Ipanema Lounge Project




The Ipanema Lounge project gives you the sweet sounds of Brazilian music that are sure to please ~ Paul Anderson, KJAZZ 91.5

Authentic and sophisticated jazz standards, infused with a contemplative and seductive Nu-jazz feeling. Transporting you to the contemporary bars and urban lounges where Brazilian music has had its undeniable impact on today’s global music and art culture.

The recordings of the Ipanema Lounge Project, a professional musical ensemble from Los Angeles, are compositions by the Brazilian composer Antônio Carlos Jobim, who was a primary force behind the creation of the modern Bossa Nova style of the 1960’s.

These meanwhile classical jazz songs; Dindi, One Note Samba and Corcorvado, are sophisticated interpretations which perfectly capture the mood of the time. On the same note, these jazz tunes are infused with a modern, easy-going, contemplative and seductive chill-out Lounge feeling.

Backed by incredible rhythmic talent on bass and percussion, the core of the ‘Ipanema Lounge Project’ features the sultry voice of the Nu-jazz singer/songwriter Frances Livings and the harmonious tones of the classical guitarist/composer Greg Porée, currently also playing on the TV hit show Dancing with the Stars.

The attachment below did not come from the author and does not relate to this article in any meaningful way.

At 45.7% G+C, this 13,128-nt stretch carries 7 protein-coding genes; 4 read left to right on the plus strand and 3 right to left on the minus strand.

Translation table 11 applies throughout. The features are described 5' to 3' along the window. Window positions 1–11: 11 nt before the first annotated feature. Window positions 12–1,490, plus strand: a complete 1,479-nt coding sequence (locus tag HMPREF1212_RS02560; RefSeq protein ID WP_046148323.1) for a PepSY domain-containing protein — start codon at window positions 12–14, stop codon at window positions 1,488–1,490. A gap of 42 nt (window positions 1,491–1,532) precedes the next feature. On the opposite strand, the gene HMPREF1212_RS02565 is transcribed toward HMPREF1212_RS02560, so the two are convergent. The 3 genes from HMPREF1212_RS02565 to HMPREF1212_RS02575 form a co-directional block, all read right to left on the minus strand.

What makes the Ipanema Lounge Project so special is not only their musicianship and musical style. Despite the popularity and recognisability of Jobim’s songs, it is rare for these tunes to be the musical focus of Nu-jazz recordings.

These three recordings will transport you to the contemporary bars and lounges of urban metropolises, where Brazilian music has had its undeniable impact on today’s global music and art culture.


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One of the three tunes is Dindi which, like all three recordings, was composed by the Brazilian composer Antônio Carlos Jobim in the mid 1960s, with Portuguise lyrics by Aloysio de Oliveria. English lyrics were added by Ray Gilbert.

This well-known jazz classic with an almost soft, lullaby character has also got a tragic background: Jobim wrote this piece especially for the Brazilian singer Sylvia Telles whose nickname was Dindi. In the December of 1966, just a short while after Telles had recorded this piece with guitarist Rosinha de Valença, she was killed in a road accident in Rio de Janeiro.

This version of the song by the Ipanema Lounge Project, has also got a dreamy, lullaby type quality. It starts with the verse played and sung freely and out of tempo with nylon acoustic guitar and voice. The chorus has a smooth and moderate tempo without drums or percussion. The warm double bass and acoustic guitar carry the rhythm; the electric keyboard serves as a harmonic pad and the electric guitar functions as a counterpoint to the vocal. Frances Livings – vocals; Greg Porée – all guitars and keyboard; Trey Henry – bass.

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